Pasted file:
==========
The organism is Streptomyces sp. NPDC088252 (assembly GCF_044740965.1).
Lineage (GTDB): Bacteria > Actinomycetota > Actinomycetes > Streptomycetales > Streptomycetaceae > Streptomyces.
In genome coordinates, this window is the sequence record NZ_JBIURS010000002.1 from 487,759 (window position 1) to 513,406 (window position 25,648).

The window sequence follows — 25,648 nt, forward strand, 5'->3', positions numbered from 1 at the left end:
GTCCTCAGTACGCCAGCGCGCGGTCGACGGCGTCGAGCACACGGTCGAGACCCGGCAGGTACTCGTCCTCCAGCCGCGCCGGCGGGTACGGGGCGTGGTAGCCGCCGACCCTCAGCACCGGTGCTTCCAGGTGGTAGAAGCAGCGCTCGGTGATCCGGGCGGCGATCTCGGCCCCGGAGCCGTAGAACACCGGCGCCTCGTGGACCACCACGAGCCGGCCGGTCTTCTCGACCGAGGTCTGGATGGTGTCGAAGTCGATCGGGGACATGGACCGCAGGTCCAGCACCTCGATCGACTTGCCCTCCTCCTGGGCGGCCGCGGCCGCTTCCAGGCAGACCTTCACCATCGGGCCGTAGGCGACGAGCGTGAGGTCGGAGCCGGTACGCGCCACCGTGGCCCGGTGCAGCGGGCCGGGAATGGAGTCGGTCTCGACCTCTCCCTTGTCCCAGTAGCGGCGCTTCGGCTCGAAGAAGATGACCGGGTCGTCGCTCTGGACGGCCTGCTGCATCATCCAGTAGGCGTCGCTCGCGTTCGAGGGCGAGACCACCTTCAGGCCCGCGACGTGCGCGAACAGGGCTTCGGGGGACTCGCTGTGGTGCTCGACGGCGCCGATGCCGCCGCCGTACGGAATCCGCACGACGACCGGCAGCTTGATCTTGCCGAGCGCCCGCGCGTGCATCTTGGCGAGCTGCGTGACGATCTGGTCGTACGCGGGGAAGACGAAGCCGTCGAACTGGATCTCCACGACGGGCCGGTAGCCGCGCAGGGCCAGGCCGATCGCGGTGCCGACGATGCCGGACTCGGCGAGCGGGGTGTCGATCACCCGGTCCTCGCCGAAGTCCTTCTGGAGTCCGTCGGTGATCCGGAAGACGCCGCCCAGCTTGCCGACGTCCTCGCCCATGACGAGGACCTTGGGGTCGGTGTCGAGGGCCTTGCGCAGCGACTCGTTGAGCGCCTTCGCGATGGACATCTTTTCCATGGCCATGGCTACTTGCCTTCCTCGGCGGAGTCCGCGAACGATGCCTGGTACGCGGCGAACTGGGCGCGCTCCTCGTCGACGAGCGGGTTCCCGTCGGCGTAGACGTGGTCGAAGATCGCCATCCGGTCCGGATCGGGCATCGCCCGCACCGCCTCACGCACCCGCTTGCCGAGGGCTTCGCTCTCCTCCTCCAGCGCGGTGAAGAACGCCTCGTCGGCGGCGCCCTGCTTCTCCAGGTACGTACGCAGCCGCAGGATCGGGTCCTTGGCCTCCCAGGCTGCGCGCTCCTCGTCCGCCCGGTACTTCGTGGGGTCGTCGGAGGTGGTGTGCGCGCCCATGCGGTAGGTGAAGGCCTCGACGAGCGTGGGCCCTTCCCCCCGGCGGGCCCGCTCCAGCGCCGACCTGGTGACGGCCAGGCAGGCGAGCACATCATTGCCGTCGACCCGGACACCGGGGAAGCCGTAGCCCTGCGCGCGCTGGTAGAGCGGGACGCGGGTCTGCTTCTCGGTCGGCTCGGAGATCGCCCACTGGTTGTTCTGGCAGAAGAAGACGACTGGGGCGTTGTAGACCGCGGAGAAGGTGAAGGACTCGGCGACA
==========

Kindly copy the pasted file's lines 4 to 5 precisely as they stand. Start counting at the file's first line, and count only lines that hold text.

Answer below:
The window sequence follows — 25,648 nt, forward strand, 5'->3', positions numbered from 1 at the left end:
GTCCTCAGTACGCCAGCGCGCGGTCGACGGCGTCGAGCACACGGTCGAGACCCGGCAGGTACTCGTCCTCCAGCCGCGCCGGCGGGTACGGGGCGTGGTAGCCGCCGACCCTCAGCACCGGTGCTTCCAGGTGGTAGAAGCAGCGCTCGGTGATCCGGGCGGCGATCTCGGCCCCGGAGCCGTAGAACACCGGCGCCTCGTGGACCACCACGAGCCGGCCGGTCTTCTCGACCGAGGTCTGGATGGTGTCGAAGTCGATCGGGGACATGGACCGCAGGTCCAGCACCTCGATCGACTTGCCCTCCTCCTGGGCGGCCGCGGCCGCTTCCAGGCAGACCTTCACCATCGGGCCGTAGGCGACGAGCGTGAGGTCGGAGCCGGTACGCGCCACCGTGGCCCGGTGCAGCGGGCCGGGAATGGAGTCGGTCTCGACCTCTCCCTTGTCCCAGTAGCGGCGCTTCGGCTCGAAGAAGATGACCGGGTCGTCGCTCTGGACGGCCTGCTGCATCATCCAGTAGGCGTCGCTCGCGTTCGAGGGCGAGACCACCTTCAGGCCCGCGACGTGCGCGAACAGGGCTTCGGGGGACTCGCTGTGGTGCTCGACGGCGCCGATGCCGCCGCCGTACGGAATCCGCACGACGACCGGCAGCTTGATCTTGCCGAGCGCCCGCGCGTGCATCTTGGCGAGCTGCGTGACGATCTGGTCGTACGCGGGGAAGACGAAGCCGTCGAACTGGATCTCCACGACGGGCCGGTAGCCGCGCAGGGCCAGGCCGATCGCGGTGCCGACGATGCCGGACTCGGCGAGCGGGGTGTCGATCACCCGGTCCTCGCCGAAGTCCTTCTGGAGTCCGTCGGTGATCCGGAAGACGCCGCCCAGCTTGCCGACGTCCTCGCCCATGACGAGGACCTTGGGGTCGGTGTCGAGGGCCTTGCGCAGCGACTCGTTGAGCGCCTTCGCGATGGACATCTTTTCCATGGCCATGGCTACTTGCCTTCCTCGGCGGAGTCCGCGAACGATGCCTGGTACGCGGCGAACTGGGCGCGCTCCTCGTCGACGAGCGGGTTCCCGTCGGCGTAGACGTGGTCGAAGATCGCCATCCGGTCCGGATCGGGCATCGCCCGCACCGCCTCACGCACCCGCTTGCCGAGGGCTTCGCTCTCCTCCTCCAGCGCGGTGAAGAACGCCTCGTCGGCGGCGCCCTGCTTCTCCAGGTACGTACGCAGCCGCAGGATCGGGTCCTTGGCCTCCCAGGCTGCGCGCTCCTCGTCCGCCCGGTACTTCGTGGGGTCGTCGGAGGTGGTGTGCGCGCCCATGCGGTAGGTGAAGGCCTCGACGAGCGTGGGCCCTTCCCCCCGGCGGGCCCGCTCCAGCGCCGACCTGGTGACGGCCAGGCAGGCGAGCACATCATTGCCGTCGACCCGGACACCGGGGAAGCCGTAGCCCTGCGCGCGCTGGTAGAGCGGGACGCGGGTCTGCTTCTCGGTCGGCTCGGAGATCGCCCACTGGTTGTTCTGGCAGAAGAAGACGACTGGGGCGTTGTAGACCGCGGAGAAGGTGAAGGACTCGGCGACA